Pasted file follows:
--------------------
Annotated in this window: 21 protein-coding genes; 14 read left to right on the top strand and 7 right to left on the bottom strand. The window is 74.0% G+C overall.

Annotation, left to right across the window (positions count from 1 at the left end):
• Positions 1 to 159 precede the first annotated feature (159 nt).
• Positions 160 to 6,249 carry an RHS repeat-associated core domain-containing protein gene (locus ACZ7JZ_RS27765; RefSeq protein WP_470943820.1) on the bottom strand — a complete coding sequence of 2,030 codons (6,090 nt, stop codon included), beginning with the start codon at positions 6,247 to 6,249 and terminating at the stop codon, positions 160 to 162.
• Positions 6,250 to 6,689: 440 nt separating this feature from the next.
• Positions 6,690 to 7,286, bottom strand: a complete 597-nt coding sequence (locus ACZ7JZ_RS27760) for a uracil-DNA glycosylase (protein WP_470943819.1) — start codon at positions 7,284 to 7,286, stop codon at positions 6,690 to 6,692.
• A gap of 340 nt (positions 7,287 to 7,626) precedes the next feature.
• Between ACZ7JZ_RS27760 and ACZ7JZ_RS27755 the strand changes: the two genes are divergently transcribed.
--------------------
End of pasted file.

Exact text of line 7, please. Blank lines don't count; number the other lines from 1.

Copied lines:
• A gap of 340 nt (positions 7,287 to 7,626) precedes the next feature.